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Strings for slapping/pizz/bowing

Discussion in 'Strings [DB]' started by msprong, Jan 12, 2006.

  1. msprong


    Jan 12, 2006

    I am a bass player that mainly plays New Orleans Jazz but occasionally also play other forms. I try to play somewhat in the style of Braud/Foster/Garland and that's why I use the slap bass technique a lot. A little over ten years ago, I think, I started using Rotosounds and found (and still find) them excellent for slap bass. Over the past 17 odd years I have developed my own technique and style so I don't slap exactly how most rockabilly cats would do and therefore steel strings would also do for me, where it not that I find the sound a bit "plonky" or whatever you would call it. I would like a bit more traditional round sound. I have played gut in the past but found the volume and tension dissapointing. Since I often play accoustically and there are loud brass players involved I would like to be in balance with the rest. My instrument is loud enough and set up with the Rotosounds it is exactly right. The basis for me is the accoustic sound and when I am amplified, I simply use a microphone and put it in front of the f-hole (threw out the underwood years ago)

    My problem is that my playing has evolved and also the styles I play have become more varied again, therefore I need to alter between slap, regular pizzicato and arco nowadays. The Rotosounds, in my opinion, rather suck at the last two. So I began gathering information on strings and found that there have been serious developments since I last looked. Pirastro Obligato's look promising and since I have had the opportinity to try them on someone else's bass I am seriously considering buying them and giving them a go. Velvet's may be interesting but I don't know anyone who actually plays them. Most bassist I know play with a pickup and amplified all the time and they generally use steel and do not slap. So basically I am looking for other people's experiences and/or expert advice: should I simply get these Obligato's or is there anything else I should be considering? Also, should I have any new type of strings set up by my luthier the first time so that he can adjust things like the bridge action etc. or simply put them on myself and try them?

    Any advice would be very welcome. Thanks in advance.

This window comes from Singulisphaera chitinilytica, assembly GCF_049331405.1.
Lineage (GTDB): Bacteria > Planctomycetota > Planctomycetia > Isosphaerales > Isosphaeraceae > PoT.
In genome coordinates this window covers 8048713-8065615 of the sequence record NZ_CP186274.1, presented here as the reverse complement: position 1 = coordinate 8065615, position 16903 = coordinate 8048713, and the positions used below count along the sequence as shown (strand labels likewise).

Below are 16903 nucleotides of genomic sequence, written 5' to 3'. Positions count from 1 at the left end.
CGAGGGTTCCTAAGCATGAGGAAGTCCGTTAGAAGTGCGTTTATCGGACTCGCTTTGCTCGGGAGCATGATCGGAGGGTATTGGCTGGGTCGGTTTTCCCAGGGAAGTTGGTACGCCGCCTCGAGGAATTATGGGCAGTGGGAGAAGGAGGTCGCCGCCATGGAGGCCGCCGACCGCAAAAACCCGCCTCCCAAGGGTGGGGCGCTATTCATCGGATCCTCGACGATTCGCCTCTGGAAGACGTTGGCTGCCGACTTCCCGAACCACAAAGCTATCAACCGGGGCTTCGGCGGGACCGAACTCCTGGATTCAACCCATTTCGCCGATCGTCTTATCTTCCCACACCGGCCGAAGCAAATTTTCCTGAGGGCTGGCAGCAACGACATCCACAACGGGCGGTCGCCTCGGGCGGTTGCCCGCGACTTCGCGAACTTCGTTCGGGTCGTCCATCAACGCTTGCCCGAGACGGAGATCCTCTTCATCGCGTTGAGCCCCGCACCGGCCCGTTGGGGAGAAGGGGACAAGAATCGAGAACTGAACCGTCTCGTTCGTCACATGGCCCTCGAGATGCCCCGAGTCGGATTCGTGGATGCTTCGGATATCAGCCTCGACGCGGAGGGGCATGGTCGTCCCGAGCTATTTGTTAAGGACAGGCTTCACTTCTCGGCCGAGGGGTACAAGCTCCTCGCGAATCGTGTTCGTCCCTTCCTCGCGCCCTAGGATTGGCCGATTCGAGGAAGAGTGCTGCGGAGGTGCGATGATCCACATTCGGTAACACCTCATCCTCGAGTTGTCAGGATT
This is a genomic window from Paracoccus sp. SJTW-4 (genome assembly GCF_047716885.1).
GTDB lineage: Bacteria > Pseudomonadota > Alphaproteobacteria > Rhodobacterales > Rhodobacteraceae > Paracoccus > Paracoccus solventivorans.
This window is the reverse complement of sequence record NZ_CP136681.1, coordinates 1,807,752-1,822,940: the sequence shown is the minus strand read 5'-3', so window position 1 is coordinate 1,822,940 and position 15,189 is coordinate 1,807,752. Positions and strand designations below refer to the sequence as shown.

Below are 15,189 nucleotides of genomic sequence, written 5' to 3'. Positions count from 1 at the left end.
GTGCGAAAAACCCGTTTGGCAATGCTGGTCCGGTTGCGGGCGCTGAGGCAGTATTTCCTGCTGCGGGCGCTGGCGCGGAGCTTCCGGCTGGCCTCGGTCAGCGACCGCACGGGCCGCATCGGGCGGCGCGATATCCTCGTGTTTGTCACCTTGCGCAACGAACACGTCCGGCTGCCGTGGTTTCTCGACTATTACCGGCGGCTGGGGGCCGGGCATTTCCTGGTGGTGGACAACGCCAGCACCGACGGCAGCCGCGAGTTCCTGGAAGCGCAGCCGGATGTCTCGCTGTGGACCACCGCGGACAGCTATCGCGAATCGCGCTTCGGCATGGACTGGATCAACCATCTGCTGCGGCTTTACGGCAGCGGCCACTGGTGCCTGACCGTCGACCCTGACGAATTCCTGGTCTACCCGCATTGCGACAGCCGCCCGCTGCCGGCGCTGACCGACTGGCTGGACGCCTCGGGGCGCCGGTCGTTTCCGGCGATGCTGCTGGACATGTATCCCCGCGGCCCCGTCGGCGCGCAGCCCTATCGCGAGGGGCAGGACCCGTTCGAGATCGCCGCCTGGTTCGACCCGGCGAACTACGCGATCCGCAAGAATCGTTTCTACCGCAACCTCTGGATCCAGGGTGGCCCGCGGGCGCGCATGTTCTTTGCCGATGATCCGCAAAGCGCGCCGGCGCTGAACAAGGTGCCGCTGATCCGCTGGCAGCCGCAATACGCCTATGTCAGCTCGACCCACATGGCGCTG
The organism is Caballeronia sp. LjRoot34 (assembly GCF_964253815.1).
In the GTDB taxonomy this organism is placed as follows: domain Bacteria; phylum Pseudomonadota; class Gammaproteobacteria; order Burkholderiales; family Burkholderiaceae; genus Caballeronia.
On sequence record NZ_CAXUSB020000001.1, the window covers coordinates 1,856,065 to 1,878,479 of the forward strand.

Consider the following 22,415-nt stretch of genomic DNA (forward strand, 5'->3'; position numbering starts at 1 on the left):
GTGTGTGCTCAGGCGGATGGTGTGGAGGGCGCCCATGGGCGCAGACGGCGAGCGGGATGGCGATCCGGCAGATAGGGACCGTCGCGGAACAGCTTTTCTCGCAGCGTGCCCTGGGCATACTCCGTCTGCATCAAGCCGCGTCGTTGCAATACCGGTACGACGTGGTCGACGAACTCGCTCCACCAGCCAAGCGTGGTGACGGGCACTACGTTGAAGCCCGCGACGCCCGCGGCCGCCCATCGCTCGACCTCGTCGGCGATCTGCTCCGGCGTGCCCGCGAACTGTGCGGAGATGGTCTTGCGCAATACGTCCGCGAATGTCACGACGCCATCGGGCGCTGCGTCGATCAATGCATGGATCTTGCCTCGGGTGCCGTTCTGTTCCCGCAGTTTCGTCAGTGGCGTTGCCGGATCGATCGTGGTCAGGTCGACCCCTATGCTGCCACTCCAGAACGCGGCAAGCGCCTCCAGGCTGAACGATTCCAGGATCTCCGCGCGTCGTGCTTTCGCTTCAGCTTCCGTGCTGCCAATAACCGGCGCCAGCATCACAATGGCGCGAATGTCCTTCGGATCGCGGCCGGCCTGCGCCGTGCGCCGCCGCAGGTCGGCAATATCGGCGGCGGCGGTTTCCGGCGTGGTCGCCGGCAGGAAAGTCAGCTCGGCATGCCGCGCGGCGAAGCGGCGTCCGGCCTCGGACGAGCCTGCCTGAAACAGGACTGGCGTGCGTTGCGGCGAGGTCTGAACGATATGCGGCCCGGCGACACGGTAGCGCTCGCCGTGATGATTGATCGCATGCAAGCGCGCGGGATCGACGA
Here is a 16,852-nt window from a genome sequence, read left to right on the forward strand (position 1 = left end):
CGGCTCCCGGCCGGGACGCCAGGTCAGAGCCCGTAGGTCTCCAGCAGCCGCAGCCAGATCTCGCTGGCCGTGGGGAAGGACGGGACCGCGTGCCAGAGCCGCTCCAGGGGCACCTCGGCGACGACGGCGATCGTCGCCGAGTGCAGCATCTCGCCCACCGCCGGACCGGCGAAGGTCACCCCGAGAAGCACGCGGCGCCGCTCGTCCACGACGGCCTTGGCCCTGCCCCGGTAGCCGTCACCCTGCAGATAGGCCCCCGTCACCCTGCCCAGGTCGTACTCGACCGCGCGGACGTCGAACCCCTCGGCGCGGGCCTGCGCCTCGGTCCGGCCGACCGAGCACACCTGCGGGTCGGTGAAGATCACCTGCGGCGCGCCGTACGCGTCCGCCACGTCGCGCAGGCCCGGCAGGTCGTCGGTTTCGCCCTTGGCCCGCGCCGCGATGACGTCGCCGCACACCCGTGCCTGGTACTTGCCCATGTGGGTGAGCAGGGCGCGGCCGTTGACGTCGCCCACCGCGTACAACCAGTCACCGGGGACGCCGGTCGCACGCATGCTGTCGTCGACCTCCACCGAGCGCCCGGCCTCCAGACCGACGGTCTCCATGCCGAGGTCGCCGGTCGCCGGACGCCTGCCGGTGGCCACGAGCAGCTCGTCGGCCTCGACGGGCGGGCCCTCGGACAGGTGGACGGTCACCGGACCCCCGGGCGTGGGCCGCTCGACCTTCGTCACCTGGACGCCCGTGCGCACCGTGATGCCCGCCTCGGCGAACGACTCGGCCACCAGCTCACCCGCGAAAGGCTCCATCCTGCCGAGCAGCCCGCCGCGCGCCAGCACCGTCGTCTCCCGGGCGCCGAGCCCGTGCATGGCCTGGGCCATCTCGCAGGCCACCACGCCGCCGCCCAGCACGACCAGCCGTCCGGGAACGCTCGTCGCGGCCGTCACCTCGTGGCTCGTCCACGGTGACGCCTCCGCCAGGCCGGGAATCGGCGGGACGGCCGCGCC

2. hofner


    Dec 7, 2003
    Obligatos (solo or orchestra) would be the closest to your hopes i think, imho... they have a nice feel, good slap sound, warm pizz and if you play occasionnaly arco, they're nice too...
    Innovations supersilvers are great strings too for some slap/pizz "old style" musics, but they are not very nice when playing arco (very dark sounding)...btw, they are very close to gut with the same tension than obligatos orchestra...
  3. Nuno A.

    Nuno A. Velvet Strings Customer Service

    Jul 9, 2001
    I also play a lot of New Orleans Jazz and i slap a lot , at the moment my Kay which is my road bass has G and D plain gut and A and E Pirastro Olive, on my 1890's flatback, i have G and D plain gut , Pirastro Olive A and Dominant solo F# tuned to E because thi bass has a thunderous sound and i like the E to rumble the all house. With this set up, i can have a very nice organic slap, pizz and arco, i really love gut strings and pretty much play all styles of music with them, give them a try, im sure you will be impressed with the sound, specially if you like the Braud - Foster sound... thats the sound i love, thats why i play gut
    good luck

  4. ToR-Tu-Ra


    Oct 15, 2005
    Mexico City

    I'm curious about wound/plain gut string combinations. I'm using all plains now but the E string is a bit quiet. My strings are quite thick, D string is about the same size as a steel E:eek: and I was wondering how thick are wound gut strings, say Oliv's. Would it be Ok to put on just the E alone or would it be better to put A and E wound?

    I like thick strings, their sound is nice and round so maybe I wouldn't like wound A and E if they're not as thick.

    Sorry for hijacking the thread, I's just curious.
  5. msprong


    Jan 12, 2006
    Hi Jason,

    That is a very nice offer to lend me an old set and I must say that I had given up on going back to gut until you and Nuno made such good points. It has been a while since I had gut strings so I may need to reconsider. If I am going to try them, I will buy a new set however since, in my experience, I need to play new strings for at least six months and different types of venues before I can really say if I like them. I play in pubs, community centres, small and large concert halls, but also open air venues and old churches and especially the last two are quite problematic using gut, mainly due to the high humidity and constant temperature changes in our climate. I remember one occasion where they used to get out of tune in the middle of each song and I had to tune them constantly while playing :( Also the variance in accoustic properties of those different rooms make that I always will need some sort of "general purpose" type of strings. Since I am a "weekend warrior" with a day job it takes a bit longer before I have had every type of gig, hence the roughly six months.

    I queried the concertgebouw website for your name and found the gig you were referring to (nice one, you'll love the place). Unfortunately I will be away that week but I have found the nikitov website and will come and see you some other time since the sound clips were very appealing. I'll buy you a drink for sure! btw, I noticed you are doing Enschede open air theatre in May; May is a good month for gut :D

    Thanks, Mark

  6. ERIC A

    ERIC A Supporting Member

    Give the Eurosonics a try. Good pizz, decent slap sound and I have heard that they can be bowed. Also, they still are available.
  7. msprong


    Jan 12, 2006
    Enkhuizen, which is about 70km up north from Amsterdam.